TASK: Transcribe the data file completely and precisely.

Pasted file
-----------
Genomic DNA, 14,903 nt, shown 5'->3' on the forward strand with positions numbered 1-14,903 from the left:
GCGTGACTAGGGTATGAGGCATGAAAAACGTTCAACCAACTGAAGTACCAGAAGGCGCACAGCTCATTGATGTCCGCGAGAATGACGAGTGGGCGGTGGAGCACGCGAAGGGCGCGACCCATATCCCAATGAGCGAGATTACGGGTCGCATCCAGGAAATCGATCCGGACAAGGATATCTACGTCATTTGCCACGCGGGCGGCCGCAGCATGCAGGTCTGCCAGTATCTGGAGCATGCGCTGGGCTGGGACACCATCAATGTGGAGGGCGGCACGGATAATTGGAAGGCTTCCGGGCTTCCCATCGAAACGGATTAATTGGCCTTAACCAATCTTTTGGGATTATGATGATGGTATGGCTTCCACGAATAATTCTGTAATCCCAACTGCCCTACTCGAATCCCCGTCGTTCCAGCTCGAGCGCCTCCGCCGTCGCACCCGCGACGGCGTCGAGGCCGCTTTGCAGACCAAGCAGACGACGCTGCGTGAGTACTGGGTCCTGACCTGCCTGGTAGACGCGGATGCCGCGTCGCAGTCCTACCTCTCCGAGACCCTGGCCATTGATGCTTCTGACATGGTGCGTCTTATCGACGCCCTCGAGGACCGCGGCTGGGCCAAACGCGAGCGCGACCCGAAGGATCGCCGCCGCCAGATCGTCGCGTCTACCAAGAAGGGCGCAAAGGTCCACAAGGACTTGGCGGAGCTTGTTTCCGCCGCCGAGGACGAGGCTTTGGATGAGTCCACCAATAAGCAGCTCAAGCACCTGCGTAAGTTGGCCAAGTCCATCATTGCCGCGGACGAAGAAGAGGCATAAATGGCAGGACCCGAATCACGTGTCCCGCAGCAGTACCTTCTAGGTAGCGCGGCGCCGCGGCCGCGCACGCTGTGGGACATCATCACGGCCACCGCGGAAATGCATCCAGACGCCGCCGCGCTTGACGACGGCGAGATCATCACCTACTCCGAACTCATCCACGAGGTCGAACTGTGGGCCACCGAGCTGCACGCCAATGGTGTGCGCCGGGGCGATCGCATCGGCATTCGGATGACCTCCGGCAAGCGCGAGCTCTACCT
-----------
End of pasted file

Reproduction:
Genomic DNA, 14,903 nt, shown 5'->3' on the forward strand with positions numbered 1-14,903 from the left:
GCGTGACTAGGGTATGAGGCATGAAAAACGTTCAACCAACTGAAGTACCAGAAGGCGCACAGCTCATTGATGTCCGCGAGAATGACGAGTGGGCGGTGGAGCACGCGAAGGGCGCGACCCATATCCCAATGAGCGAGATTACGGGTCGCATCCAGGAAATCGATCCGGACAAGGATATCTACGTCATTTGCCACGCGGGCGGCCGCAGCATGCAGGTCTGCCAGTATCTGGAGCATGCGCTGGGCTGGGACACCATCAATGTGGAGGGCGGCACGGATAATTGGAAGGCTTCCGGGCTTCCCATCGAAACGGATTAATTGGCCTTAACCAATCTTTTGGGATTATGATGATGGTATGGCTTCCACGAATAATTCTGTAATCCCAACTGCCCTACTCGAATCCCCGTCGTTCCAGCTCGAGCGCCTCCGCCGTCGCACCCGCGACGGCGTCGAGGCCGCTTTGCAGACCAAGCAGACGACGCTGCGTGAGTACTGGGTCCTGACCTGCCTGGTAGACGCGGATGCCGCGTCGCAGTCCTACCTCTCCGAGACCCTGGCCATTGATGCTTCTGACATGGTGCGTCTTATCGACGCCCTCGAGGACCGCGGCTGGGCCAAACGCGAGCGCGACCCGAAGGATCGCCGCCGCCAGATCGTCGCGTCTACCAAGAAGGGCGCAAAGGTCCACAAGGACTTGGCGGAGCTTGTTTCCGCCGCCGAGGACGAGGCTTTGGATGAGTCCACCAATAAGCAGCTCAAGCACCTGCGTAAGTTGGCCAAGTCCATCATTGCCGCGGACGAAGAAGAGGCATAAATGGCAGGACCCGAATCACGTGTCCCGCAGCAGTACCTTCTAGGTAGCGCGGCGCCGCGGCCGCGCACGCTGTGGGACATCATCACGGCCACCGCGGAAATGCATCCAGACGCCGCCGCGCTTGACGACGGCGAGATCATCACCTACTCCGAACTCATCCACGAGGTCGAACTGTGGGCCACCGAGCTGCACGCCAATGGTGTGCGCCGGGGCGATCGCATCGGCATTCGGATGACCTCCGGCAAGCGCGAGCTCTACCT